While some people are vaguely aware that movement can be converted into electrical energy — think wrist watches or emergency crank flashlights — a new Kickstarter project has created a small, wearable battery pack that can harness the kinetic motion of common humans and release it back into smartphones, smartwatches and other USB-powered electronic gadgets.
Called “Ampy,” the device is small enough to slip into your pocket or strap to your arm. If you walk about 10,000 steps, cycle for one hour, or run for 30 minutes, you can generate about three hours of smartphone life, according to the Ampy team.
Of course, the placement of Ampy on your body and the intensity of action can factor into the amount of energy produced, so results per person, per activity will vary.
The Ampy team has not ventured to say how much energy you could create by strapping an Ampy to a labrador retriever and playing fetch with a tennis ball for 15 minutes. Nor have they estimated how much energy a soccer mom could harness by strapping an Ampy to a third grader who plays soccer for an hour.
Restless Office Legs?
In the project video, an Ampy unit is shown moving up and down while strapped to a desk worker’s restless lower leg. I do this occasionally, but I’ve known some office workers who could burn enough calories moving their legs while sitting to make up for eating buttered popcorn that night.
For most people in industrialized countries, the convenience factor of Ampy — frankly — can’t be that great: Most people, most of the time, are near electrical outlets on reliable energy grids. For these people, Ampy is more about motivation than convenience. The premise is that if you’re aware of your motion and can associate exercise or movement with a positive benefit, you might be more likely to bike to work or go for a run.
The (optional) Ampy smartphone app tells you the amount of energy you’ve generated, the number of calories you’ve burned, and the approximate hours of smartphone battery life you’ve earned.
For backpackers, hikers, or people who live in places off the grid, Ampy shows promise. Solar panels only work when the sun shines, and cooking pots that generate energy require fuel to burn. Ampy just requires motion.
How Does Ampy Work?
Ampy’s cofounders — Tejas Shastry, Alex Smith and Mike Geier — met in an entrepreneurship class at Northwestern University while working on their engineering PhDs. Together, they managed to create a kinetic charging system that is three times smaller than the size of commercial kinetic chargers that could produce a similar amount of energy, they claimed.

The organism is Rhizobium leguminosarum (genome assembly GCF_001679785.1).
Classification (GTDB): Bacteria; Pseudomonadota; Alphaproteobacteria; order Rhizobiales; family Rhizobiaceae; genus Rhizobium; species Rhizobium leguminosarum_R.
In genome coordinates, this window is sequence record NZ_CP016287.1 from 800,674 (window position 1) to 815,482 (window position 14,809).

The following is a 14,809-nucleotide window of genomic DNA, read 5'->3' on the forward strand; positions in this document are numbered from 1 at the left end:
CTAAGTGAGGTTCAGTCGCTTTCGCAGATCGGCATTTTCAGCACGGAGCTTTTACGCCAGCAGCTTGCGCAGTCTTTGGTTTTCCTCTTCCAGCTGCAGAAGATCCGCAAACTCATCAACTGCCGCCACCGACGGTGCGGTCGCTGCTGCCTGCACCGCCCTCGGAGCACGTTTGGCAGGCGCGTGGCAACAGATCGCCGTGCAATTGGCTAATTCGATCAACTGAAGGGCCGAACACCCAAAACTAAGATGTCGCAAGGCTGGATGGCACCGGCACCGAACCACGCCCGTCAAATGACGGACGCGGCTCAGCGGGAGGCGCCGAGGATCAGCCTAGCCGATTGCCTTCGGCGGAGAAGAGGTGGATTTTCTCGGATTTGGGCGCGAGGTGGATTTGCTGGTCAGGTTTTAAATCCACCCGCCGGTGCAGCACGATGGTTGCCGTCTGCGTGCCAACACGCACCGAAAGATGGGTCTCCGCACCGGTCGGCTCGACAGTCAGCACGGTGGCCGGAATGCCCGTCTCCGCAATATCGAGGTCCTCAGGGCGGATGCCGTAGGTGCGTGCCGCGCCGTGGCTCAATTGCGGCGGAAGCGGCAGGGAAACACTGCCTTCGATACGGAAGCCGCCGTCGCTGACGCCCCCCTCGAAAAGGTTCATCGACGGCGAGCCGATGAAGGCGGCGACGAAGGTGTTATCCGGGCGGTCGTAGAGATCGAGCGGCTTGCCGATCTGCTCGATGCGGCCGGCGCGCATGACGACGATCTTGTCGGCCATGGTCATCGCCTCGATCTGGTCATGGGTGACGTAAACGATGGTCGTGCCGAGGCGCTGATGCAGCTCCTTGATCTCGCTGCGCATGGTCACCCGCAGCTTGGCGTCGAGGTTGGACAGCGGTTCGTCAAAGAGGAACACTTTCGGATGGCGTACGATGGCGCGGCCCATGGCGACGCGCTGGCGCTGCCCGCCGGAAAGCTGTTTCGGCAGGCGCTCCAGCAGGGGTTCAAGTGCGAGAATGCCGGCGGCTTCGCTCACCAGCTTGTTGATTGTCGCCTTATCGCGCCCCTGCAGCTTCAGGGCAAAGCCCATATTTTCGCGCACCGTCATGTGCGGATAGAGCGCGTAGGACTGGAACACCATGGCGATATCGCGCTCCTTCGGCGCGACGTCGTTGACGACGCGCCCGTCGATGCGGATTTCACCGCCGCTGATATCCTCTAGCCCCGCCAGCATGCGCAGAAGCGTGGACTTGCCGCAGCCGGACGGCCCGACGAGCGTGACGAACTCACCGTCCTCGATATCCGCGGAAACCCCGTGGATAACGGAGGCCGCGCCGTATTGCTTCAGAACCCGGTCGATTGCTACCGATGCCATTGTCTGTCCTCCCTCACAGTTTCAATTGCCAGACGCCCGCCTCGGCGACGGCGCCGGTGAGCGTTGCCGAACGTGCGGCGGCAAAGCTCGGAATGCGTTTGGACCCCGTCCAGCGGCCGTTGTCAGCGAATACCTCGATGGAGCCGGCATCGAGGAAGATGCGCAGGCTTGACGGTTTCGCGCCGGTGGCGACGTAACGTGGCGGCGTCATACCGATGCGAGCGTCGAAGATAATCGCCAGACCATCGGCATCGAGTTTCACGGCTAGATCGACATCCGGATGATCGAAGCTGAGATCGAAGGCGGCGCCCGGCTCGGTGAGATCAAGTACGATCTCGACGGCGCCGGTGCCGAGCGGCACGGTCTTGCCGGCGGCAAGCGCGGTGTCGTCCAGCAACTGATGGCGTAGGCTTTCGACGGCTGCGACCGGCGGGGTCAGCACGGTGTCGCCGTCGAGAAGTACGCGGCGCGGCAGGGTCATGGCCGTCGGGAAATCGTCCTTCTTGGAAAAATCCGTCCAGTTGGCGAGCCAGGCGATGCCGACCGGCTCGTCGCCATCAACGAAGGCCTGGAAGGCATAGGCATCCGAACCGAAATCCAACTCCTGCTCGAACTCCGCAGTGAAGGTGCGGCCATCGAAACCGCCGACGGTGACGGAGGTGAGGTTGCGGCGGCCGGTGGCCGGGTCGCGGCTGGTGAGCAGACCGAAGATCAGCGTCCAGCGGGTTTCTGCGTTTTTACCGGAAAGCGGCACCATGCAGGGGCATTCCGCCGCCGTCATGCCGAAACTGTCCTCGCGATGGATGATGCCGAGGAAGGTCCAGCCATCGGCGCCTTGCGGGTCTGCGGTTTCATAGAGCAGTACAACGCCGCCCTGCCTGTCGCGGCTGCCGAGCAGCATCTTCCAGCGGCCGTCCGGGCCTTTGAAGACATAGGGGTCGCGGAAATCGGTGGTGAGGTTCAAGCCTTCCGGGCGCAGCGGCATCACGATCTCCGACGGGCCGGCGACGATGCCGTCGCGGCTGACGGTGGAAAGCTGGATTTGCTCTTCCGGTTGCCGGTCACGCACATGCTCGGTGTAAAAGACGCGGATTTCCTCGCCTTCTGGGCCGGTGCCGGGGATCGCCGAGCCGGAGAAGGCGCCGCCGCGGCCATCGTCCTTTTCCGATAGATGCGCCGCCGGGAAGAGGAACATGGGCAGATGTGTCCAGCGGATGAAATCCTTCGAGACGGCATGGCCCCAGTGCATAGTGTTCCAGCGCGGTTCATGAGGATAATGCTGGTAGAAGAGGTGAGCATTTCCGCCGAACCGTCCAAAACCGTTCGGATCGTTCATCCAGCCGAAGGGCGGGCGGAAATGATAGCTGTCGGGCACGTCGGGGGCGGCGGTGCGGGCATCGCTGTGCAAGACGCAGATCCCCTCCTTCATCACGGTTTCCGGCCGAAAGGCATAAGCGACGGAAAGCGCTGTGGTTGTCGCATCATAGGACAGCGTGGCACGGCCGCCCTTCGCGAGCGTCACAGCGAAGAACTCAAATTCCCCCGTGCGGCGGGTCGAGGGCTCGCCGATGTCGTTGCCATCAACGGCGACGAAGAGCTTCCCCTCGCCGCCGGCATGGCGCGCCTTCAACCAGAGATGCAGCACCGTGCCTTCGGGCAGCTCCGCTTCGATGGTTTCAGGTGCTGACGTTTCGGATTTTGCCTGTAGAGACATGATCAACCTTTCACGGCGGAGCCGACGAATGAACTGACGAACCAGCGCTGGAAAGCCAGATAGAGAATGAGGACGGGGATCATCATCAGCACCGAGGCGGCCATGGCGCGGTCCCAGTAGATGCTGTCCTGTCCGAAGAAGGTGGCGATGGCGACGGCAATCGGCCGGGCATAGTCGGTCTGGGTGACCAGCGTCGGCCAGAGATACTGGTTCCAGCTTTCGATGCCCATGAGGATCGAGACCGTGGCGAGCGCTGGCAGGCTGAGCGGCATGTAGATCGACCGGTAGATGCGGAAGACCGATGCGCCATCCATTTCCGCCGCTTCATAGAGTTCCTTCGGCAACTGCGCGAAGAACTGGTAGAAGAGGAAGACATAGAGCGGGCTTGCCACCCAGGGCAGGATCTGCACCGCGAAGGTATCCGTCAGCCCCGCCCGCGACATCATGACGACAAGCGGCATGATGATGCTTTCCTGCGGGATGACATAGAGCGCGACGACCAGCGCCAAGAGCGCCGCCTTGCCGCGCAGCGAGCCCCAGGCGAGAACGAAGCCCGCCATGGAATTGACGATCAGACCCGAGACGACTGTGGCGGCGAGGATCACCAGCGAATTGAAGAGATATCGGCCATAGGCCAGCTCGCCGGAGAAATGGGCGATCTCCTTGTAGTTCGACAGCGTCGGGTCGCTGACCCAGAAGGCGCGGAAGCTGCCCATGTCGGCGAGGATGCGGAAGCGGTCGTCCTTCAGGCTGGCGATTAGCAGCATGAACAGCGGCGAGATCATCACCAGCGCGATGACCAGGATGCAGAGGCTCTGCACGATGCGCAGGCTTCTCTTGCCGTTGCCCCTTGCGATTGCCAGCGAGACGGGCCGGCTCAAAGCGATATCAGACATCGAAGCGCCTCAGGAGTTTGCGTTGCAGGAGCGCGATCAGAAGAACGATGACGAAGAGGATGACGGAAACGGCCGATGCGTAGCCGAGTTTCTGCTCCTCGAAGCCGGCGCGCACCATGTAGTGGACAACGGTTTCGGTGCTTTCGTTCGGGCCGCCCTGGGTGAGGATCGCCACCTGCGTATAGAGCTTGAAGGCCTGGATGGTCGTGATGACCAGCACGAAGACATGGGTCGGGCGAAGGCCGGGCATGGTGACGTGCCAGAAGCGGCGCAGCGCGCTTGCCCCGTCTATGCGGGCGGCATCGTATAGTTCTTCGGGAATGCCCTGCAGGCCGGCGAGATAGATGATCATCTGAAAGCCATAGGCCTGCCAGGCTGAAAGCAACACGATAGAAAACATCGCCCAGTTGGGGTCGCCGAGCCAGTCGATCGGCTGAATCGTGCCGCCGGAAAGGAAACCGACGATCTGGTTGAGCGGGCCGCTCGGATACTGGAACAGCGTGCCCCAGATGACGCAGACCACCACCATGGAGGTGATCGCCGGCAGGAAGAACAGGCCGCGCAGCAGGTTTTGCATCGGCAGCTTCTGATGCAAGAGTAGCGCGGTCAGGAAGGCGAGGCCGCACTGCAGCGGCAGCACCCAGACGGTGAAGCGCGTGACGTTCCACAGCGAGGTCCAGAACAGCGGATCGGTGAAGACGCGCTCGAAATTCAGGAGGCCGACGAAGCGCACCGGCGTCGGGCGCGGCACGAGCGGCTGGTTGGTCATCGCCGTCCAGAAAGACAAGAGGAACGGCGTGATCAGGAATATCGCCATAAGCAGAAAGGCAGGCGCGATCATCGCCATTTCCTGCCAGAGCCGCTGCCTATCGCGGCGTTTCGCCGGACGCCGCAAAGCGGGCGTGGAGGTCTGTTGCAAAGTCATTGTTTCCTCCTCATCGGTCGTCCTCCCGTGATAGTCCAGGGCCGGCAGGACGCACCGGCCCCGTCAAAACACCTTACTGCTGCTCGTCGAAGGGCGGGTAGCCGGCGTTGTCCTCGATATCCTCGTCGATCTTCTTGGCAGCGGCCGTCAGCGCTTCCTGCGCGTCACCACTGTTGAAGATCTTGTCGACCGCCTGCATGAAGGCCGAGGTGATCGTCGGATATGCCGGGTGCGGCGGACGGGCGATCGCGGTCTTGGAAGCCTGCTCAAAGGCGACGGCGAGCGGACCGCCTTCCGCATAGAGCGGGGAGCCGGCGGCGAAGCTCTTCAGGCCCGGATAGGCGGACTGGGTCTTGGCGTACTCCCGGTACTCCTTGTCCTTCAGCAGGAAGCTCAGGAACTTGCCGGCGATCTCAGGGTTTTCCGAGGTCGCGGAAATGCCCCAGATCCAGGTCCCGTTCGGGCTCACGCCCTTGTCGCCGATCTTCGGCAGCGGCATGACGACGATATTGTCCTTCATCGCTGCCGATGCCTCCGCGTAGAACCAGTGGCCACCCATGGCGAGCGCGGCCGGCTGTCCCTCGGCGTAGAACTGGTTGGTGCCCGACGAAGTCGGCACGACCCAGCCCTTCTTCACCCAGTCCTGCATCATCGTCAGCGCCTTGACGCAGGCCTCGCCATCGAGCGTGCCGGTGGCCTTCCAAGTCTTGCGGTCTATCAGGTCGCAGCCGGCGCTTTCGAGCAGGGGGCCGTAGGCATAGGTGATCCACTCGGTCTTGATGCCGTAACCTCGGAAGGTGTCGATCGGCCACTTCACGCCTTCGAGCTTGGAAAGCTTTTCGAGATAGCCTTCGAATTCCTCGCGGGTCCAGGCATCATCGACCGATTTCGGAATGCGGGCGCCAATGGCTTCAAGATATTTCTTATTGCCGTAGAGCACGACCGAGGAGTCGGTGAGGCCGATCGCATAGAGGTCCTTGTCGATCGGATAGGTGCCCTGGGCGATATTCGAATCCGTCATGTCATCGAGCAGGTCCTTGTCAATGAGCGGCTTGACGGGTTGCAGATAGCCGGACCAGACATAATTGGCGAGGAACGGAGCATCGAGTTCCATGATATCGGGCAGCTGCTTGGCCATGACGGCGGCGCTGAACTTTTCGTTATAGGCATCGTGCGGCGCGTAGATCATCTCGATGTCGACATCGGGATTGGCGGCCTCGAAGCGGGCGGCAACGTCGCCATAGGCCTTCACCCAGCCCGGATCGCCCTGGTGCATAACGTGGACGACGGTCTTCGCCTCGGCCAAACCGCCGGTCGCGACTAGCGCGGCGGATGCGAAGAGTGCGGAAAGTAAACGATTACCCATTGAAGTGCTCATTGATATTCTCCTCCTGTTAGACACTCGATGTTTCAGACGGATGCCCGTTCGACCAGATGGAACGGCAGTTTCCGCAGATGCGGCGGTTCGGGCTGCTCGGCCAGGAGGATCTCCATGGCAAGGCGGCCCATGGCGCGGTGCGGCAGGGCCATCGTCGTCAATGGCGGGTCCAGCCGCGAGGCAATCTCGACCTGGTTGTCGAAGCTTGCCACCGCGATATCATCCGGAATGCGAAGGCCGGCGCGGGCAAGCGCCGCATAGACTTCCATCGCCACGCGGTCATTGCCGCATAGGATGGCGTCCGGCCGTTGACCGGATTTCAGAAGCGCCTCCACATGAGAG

Ampy can store about a week’s worth of physical activity and stay ready to use for months, but how much is that? The battery inside Ampy is a 1000 mAh battery, which is not enough to give newer smartphones a full charge. You can get a partial charge out of Ampy. However, once you drain it, you don’t have to go running around the airport, for example, to get a fresh charge — you can plug Ampy into an electrical outlet too.
Overall, the Ampy project is a little short of technical detail, which might be explained by the patent-pending proprietary inductor technology the team invented.
The little Ampy unit is 2.5 inches wide by 2.5 inches tall by .75 inches thick and weighs about as much as a smartphone (5 ounces). The case has rounded edges to fit being strapped to an arm or a leg. Inside, there’s a circuit board, a battery and two inductors.
Risks and Rewards
Along the way to the Kickstarter Project, Ampy, which previously was named “myPower,” has won several awards, including the Clean Energy Trust Consumer Favorite Prize, the 1776 Global Challenge Cup Crowd Favorite, and the Energy Prize at the Northwestern University Venture Challenge — the last of which snagged the Ampy team US$20,000.
The team has fully tested its final working prototype, and it has lined up manufacturing partners to produce the first few thousand units.
Kickstarter pledges will help cover the manufacturing (tooling, materials, assembly) and other costs associated with bringing a retail-ready Ampy model to customers. The greatest potential for delay will be aligning manufacturing sources at competitive prices, but to lesson the risk, the Ampy design and project has been Dragon certified by manufacturing experts who believe the project has a high likelihood of being successful.
Ampy has generated more than $237,000 in funding pledges, blowing past its goal of $100,000 — with 12 days to go.
If you want in on the Ampy action, you can get an Ampy unit for a pledge of $85. For a $105 pledge, you can have an Ampy unit as well as a three-piece accessory pack that includes an Ampy protective sleeve, armband and clip. An Ampy 2-Pack with two accessory kits goes for $195, and a set of five in the Family and Friends pack goes for $425.
Estimated delivery is June 2015.